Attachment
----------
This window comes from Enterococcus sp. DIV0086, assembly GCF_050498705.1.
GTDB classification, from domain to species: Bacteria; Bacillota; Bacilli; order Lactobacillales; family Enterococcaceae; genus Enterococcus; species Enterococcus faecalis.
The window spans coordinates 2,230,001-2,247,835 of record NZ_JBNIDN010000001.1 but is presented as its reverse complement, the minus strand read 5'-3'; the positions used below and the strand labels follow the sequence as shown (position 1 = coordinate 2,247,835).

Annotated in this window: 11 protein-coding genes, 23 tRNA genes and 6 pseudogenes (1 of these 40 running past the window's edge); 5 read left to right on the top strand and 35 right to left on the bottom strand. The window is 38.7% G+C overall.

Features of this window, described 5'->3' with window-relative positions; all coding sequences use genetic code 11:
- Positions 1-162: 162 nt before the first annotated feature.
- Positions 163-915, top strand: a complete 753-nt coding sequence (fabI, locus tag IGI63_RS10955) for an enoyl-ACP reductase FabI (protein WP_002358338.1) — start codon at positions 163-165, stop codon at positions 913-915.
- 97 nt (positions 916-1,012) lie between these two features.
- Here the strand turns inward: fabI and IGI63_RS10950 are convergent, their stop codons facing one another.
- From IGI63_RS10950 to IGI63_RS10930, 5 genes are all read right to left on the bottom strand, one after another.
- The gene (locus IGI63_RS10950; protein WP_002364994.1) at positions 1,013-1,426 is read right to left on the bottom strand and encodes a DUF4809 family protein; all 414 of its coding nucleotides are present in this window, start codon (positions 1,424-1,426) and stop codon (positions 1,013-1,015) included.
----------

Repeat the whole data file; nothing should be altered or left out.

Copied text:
This window comes from Enterococcus sp. DIV0086, assembly GCF_050498705.1.
GTDB classification, from domain to species: Bacteria; Bacillota; Bacilli; order Lactobacillales; family Enterococcaceae; genus Enterococcus; species Enterococcus faecalis.
The window spans coordinates 2,230,001-2,247,835 of record NZ_JBNIDN010000001.1 but is presented as its reverse complement, the minus strand read 5'-3'; the positions used below and the strand labels follow the sequence as shown (position 1 = coordinate 2,247,835).

Annotated in this window: 11 protein-coding genes, 23 tRNA genes and 6 pseudogenes (1 of these 40 running past the window's edge); 5 read left to right on the top strand and 35 right to left on the bottom strand. The window is 38.7% G+C overall.

Features of this window, described 5'->3' with window-relative positions; all coding sequences use genetic code 11:
- Positions 1-162: 162 nt before the first annotated feature.
- Positions 163-915, top strand: a complete 753-nt coding sequence (fabI, locus tag IGI63_RS10955) for an enoyl-ACP reductase FabI (protein WP_002358338.1) — start codon at positions 163-165, stop codon at positions 913-915.
- 97 nt (positions 916-1,012) lie between these two features.
- Here the strand turns inward: fabI and IGI63_RS10950 are convergent, their stop codons facing one another.
- From IGI63_RS10950 to IGI63_RS10930, 5 genes are all read right to left on the bottom strand, one after another.
- The gene (locus IGI63_RS10950; protein WP_002364994.1) at positions 1,013-1,426 is read right to left on the bottom strand and encodes a DUF4809 family protein; all 414 of its coding nucleotides are present in this window, start codon (positions 1,424-1,426) and stop codon (positions 1,013-1,015) included.